To show how anecdotal reports work in completely chaotic ways, the irony is that this man is about to give his son the 328i and he's shopping for an LPS. He's been skimming Edmunds forums and formed a completely skewed and subjective negative impression of the M, which he summed up: "more complaints about gas mileage than for any other LPS I'm considering" and "four or five people who didn't complain about defects (he found lots of those complaints on MB forum boards, he says), but actually said that, driving it everyday, they had to come to very much dislike the way the car drove" (I had come across those myself, when I was using Edmunds to research my own car purchase and also found that specific odd type of complaint written only about the M), and "only LPS that some auto mag reviews (including Edmunds comparison test, second opinions section) said is noisy" (which he finds completely incompatible with the entire LPS concept). I encouraged him to test-drive the M and I don't really know how influenced he is by such anecdotal data anyway.
#8576 of 10338 Re: Reliability as a general issue of discussion [domenickamarc]
Oct 14, 2006 (10:33 am)
Sometimes the best data going into buying a car is data like the mpg issues, or the noise, from real life owners (even if its only a few) rather than a bunch of stats about powertrains and electricals. I've driven Ms on three occasions, and really enjoyed driving the car every time. It does have some faults though (as does every car) that I might not like as an actual owner, though. My suggestion would be to take a very long test drive, and try to do every type of driving on as many different roads as possible.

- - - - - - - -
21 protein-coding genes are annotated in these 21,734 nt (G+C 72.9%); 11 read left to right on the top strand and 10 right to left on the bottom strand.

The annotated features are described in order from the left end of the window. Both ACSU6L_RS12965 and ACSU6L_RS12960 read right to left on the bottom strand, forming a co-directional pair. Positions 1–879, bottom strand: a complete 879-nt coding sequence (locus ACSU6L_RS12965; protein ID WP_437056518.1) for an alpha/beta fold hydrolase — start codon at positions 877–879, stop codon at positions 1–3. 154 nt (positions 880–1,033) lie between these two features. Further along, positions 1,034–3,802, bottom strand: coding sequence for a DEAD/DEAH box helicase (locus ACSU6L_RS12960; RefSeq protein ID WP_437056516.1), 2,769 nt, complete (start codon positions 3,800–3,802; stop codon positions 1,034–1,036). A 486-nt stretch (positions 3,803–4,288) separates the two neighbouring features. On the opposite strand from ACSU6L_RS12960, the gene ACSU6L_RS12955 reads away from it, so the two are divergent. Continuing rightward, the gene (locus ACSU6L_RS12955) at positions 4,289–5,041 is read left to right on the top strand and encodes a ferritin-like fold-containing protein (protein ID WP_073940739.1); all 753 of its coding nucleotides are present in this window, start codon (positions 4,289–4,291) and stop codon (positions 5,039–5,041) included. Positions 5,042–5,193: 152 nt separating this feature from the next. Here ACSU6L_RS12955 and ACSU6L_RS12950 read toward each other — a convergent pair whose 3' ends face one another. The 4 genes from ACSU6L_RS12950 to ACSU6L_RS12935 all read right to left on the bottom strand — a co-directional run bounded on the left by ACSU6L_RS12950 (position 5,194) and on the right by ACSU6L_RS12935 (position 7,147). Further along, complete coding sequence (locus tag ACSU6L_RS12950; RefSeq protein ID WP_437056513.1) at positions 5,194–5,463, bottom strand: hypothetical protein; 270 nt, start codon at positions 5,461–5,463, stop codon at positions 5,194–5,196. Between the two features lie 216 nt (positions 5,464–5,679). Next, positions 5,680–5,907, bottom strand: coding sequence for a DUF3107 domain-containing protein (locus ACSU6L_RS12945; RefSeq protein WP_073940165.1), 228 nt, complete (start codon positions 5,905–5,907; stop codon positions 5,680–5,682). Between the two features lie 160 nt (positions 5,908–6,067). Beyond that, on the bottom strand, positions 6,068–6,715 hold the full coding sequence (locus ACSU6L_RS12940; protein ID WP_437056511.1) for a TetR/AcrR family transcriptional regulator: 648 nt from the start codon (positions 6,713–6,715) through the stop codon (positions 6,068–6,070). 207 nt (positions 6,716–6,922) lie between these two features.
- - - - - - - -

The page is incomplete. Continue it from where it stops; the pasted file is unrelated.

#8577 of 10338 Re: S6 - the temporary king of the LPS class? [sfcharlie]
Oct 14, 2006 (5:09 pm)
Well, thank you for asking.
I'm driving a Lincoln LS with a manual. The main reason I own this car is that it came with a manual (the first one for Lincoln in 50 years, BTW). It was part of a brief wet dream that Ford/Lincoln had back in the late '90's having to do with competing with European brands on their own turf (this was before Ford bought Volvo & Jaguar). Anyway, the concept sputtered to its ignominious end earlier this year when the last LS came off the assembly line at the Wixom plant. They "updated" the car in '03 with lots improvements, one of which was to eliminate the manual.